J S Kupperman reviews Golden Dawn Rituals and Commentaries by Pat Zalewski at Temples, Portals and Vaults in Journal of the Western Mystery Tradition, No 0, Introduction to the Western Mystery Tradition.
Zalewksi brings student of the Golden Dawn tradition previously unpublished material from one of the original off-shoot Temples of the Hermetic Order of the Golden Dawn.
The work is published in three volumes, each dealing with a differing aspect of the Golden Dawn. Volume one includes an introduction and history of the Golden Dawn and the Smaragdum Thalasses (ST), the New Zealand branch of the Order founded by Dr. Felkin after the schism in 1903. The rest of the volume contains the grade ceremonies of the Outer Order as used by the ST. The reader may find that these ceremonies somewhat different from previously published versions. Zalewski states that they more closely resemble those used by the original GD and Mathers’ Alpha et Omega than those used by the Stella Matutina.
Volume two consists of Zalewksi’s commentaries on the rituals, as well as anecdotal accounts from his teacher Jack Taylor, a 7=4 and long-time Hierophant under Mrs. Felkin. Each ritual commentary has its own introduction, diagrams, and figures, including tarot cards for each path. Those familiar with Zalekwski’s The Magical Tarot of the Golden Dawn will find that these tarot cards differ from those used in his first self-published book. Where this volume shines, however, is in its publication of parts of a 6=5 paper on the god-forms and currents of energy in the temple by Moina Mathers.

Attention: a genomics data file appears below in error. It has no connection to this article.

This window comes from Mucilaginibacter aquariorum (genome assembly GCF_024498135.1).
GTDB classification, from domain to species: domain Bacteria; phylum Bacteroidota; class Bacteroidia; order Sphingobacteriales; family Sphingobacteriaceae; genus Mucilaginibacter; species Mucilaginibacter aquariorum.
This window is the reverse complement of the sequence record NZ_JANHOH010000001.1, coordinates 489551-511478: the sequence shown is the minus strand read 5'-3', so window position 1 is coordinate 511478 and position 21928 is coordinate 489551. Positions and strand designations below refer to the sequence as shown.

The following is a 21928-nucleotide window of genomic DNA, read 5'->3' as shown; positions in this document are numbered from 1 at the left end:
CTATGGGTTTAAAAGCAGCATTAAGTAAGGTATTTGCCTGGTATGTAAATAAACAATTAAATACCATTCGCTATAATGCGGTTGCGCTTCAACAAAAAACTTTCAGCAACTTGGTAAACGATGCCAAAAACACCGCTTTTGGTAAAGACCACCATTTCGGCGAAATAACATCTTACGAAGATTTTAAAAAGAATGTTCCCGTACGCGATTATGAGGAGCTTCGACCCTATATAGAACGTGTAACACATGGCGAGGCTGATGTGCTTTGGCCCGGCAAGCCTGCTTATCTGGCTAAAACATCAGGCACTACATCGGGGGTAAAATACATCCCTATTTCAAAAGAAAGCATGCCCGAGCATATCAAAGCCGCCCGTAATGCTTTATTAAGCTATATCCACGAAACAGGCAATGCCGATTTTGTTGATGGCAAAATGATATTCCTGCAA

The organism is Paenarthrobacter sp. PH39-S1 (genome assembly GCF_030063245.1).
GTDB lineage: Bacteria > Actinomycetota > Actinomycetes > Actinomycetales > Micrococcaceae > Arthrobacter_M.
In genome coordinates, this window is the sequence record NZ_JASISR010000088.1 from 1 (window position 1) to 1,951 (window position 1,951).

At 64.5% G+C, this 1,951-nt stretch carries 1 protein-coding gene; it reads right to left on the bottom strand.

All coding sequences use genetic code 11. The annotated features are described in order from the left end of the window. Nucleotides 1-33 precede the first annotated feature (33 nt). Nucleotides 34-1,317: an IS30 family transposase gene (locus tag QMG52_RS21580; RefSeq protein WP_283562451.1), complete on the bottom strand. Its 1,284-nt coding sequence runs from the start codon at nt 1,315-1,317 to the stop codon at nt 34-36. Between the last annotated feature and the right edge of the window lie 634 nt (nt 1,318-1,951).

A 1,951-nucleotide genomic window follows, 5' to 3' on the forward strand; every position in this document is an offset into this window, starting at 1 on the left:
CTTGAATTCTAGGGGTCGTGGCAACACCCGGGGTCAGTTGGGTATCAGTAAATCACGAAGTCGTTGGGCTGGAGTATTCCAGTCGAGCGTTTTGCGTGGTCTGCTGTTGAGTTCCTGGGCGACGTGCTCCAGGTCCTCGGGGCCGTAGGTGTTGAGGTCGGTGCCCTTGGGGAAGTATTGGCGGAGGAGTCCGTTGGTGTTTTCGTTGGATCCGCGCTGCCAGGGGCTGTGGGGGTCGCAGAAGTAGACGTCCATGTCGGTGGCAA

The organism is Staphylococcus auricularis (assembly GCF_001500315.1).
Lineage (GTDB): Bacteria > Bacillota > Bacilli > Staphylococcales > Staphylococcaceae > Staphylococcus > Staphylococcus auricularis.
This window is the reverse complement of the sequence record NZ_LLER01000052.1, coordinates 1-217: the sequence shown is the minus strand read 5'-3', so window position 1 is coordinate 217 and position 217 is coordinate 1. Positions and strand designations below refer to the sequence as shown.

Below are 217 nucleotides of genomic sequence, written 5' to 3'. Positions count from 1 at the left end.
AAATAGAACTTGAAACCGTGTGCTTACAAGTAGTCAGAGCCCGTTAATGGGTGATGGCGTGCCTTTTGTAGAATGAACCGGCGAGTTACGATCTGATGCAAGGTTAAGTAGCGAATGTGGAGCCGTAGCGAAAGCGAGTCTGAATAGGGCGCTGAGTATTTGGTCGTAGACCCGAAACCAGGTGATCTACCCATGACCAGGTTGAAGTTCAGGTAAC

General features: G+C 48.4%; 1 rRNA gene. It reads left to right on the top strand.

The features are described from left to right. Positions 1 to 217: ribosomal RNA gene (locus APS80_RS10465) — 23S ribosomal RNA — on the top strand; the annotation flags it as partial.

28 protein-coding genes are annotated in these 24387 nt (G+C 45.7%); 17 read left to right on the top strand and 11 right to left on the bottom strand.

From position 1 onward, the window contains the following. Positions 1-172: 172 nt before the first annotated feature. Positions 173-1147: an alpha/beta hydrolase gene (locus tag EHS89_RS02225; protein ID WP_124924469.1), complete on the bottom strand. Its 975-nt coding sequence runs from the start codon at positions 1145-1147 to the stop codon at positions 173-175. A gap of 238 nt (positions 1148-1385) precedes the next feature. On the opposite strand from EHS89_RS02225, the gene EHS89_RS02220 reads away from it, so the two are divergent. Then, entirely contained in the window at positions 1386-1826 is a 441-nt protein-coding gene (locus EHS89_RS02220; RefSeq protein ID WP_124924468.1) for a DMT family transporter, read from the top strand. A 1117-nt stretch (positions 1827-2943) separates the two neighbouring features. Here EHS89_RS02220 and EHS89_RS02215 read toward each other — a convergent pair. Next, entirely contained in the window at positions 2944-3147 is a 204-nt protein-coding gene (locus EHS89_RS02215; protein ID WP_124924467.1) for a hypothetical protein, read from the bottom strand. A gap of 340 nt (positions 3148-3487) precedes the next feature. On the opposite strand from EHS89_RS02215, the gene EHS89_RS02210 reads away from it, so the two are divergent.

Volume three of Rituals and Commentaries focuses on the Portal and Adeptus Minor initiation rituals. This volume contains both the ritual texts and commentaries on these ceremonies, as well as the list of 302 endnotes.
Aside from material written by Moina Mathers, Zalewksi provides a great deal of information on Golden Dawn ritual from a point of view that may be completely new to many readers. Not only does he discuss some of the standard interpretations of Golden Dawn material, but he also provides his own interpretations based on his experiences with Taylor and Chakra and Kundalini practice.